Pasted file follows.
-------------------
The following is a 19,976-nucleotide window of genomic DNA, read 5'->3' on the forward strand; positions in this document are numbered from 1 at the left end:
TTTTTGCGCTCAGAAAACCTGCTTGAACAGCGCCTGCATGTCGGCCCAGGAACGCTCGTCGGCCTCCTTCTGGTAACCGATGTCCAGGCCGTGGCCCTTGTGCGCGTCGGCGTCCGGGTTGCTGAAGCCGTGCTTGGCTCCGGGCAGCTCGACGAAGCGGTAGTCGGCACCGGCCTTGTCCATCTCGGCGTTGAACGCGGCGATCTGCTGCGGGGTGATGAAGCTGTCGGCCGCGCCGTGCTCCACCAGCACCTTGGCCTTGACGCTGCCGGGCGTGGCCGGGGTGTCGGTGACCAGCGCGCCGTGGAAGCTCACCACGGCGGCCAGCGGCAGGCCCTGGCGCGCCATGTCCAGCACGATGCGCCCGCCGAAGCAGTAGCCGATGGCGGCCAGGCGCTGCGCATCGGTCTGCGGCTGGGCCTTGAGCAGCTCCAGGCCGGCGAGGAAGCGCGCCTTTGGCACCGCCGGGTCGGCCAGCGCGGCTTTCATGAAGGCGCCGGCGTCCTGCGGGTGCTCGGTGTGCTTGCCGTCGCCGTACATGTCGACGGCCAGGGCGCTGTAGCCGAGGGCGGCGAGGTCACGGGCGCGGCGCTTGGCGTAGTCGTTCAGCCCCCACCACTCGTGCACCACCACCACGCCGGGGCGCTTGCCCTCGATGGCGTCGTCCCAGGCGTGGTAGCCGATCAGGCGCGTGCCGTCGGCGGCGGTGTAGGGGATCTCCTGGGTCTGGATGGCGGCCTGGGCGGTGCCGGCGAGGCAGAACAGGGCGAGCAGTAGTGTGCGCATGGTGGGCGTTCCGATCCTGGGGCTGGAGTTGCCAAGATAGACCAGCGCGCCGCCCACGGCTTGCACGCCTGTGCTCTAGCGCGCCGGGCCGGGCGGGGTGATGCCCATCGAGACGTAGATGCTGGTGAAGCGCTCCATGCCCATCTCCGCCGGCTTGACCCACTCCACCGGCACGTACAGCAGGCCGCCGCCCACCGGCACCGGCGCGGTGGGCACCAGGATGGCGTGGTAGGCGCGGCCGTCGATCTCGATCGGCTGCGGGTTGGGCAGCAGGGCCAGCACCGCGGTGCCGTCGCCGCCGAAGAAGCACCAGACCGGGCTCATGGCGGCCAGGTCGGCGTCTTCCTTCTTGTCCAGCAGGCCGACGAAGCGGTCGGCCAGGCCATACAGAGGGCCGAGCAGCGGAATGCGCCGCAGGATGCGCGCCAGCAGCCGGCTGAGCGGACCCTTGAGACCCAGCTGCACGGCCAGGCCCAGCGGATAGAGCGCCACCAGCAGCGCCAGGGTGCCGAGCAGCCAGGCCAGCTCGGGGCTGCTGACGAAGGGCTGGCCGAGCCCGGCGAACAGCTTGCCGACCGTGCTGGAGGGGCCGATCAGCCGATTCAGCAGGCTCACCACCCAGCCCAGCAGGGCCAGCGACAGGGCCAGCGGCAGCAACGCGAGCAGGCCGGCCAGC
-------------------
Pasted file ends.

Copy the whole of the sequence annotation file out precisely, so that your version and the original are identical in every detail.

The following is a 19,976-nucleotide window of genomic DNA, read 5'->3' on the forward strand; positions in this document are numbered from 1 at the left end:
TTTTTGCGCTCAGAAAACCTGCTTGAACAGCGCCTGCATGTCGGCCCAGGAACGCTCGTCGGCCTCCTTCTGGTAACCGATGTCCAGGCCGTGGCCCTTGTGCGCGTCGGCGTCCGGGTTGCTGAAGCCGTGCTTGGCTCCGGGCAGCTCGACGAAGCGGTAGTCGGCACCGGCCTTGTCCATCTCGGCGTTGAACGCGGCGATCTGCTGCGGGGTGATGAAGCTGTCGGCCGCGCCGTGCTCCACCAGCACCTTGGCCTTGACGCTGCCGGGCGTGGCCGGGGTGTCGGTGACCAGCGCGCCGTGGAAGCTCACCACGGCGGCCAGCGGCAGGCCCTGGCGCGCCATGTCCAGCACGATGCGCCCGCCGAAGCAGTAGCCGATGGCGGCCAGGCGCTGCGCATCGGTCTGCGGCTGGGCCTTGAGCAGCTCCAGGCCGGCGAGGAAGCGCGCCTTTGGCACCGCCGGGTCGGCCAGCGCGGCTTTCATGAAGGCGCCGGCGTCCTGCGGGTGCTCGGTGTGCTTGCCGTCGCCGTACATGTCGACGGCCAGGGCGCTGTAGCCGAGGGCGGCGAGGTCACGGGCGCGGCGCTTGGCGTAGTCGTTCAGCCCCCACCACTCGTGCACCACCACCACGCCGGGGCGCTTGCCCTCGATGGCGTCGTCCCAGGCGTGGTAGCCGATCAGGCGCGTGCCGTCGGCGGCGGTGTAGGGGATCTCCTGGGTCTGGATGGCGGCCTGGGCGGTGCCGGCGAGGCAGAACAGGGCGAGCAGTAGTGTGCGCATGGTGGGCGTTCCGATCCTGGGGCTGGAGTTGCCAAGATAGACCAGCGCGCCGCCCACGGCTTGCACGCCTGTGCTCTAGCGCGCCGGGCCGGGCGGGGTGATGCCCATCGAGACGTAGATGCTGGTGAAGCGCTCCATGCCCATCTCCGCCGGCTTGACCCACTCCACCGGCACGTACAGCAGGCCGCCGCCCACCGGCACCGGCGCGGTGGGCACCAGGATGGCGTGGTAGGCGCGGCCGTCGATCTCGATCGGCTGCGGGTTGGGCAGCAGGGCCAGCACCGCGGTGCCGTCGCCGCCGAAGAAGCACCAGACCGGGCTCATGGCGGCCAGGTCGGCGTCTTCCTTCTTGTCCAGCAGGCCGACGAAGCGGTCGGCCAGGCCATACAGAGGGCCGAGCAGCGGAATGCGCCGCAGGATGCGCGCCAGCAGCCGGCTGAGCGGACCCTTGAGACCCAGCTGCACGGCCAGGCCCAGCGGATAGAGCGCCACCAGCAGCGCCAGGGTGCCGAGCAGCCAGGCCAGCTCGGGGCTGCTGACGAAGGGCTGGCCGAGCCCGGCGAACAGCTTGCCGACCGTGCTGGAGGGGCCGATCAGCCGATTCAGCAGGCTCACCACCCAGCCCAGCAGGGCCAGCGACAGGGCCAGCGGCAGCAACGCGAGCAGGCCGGCCAGC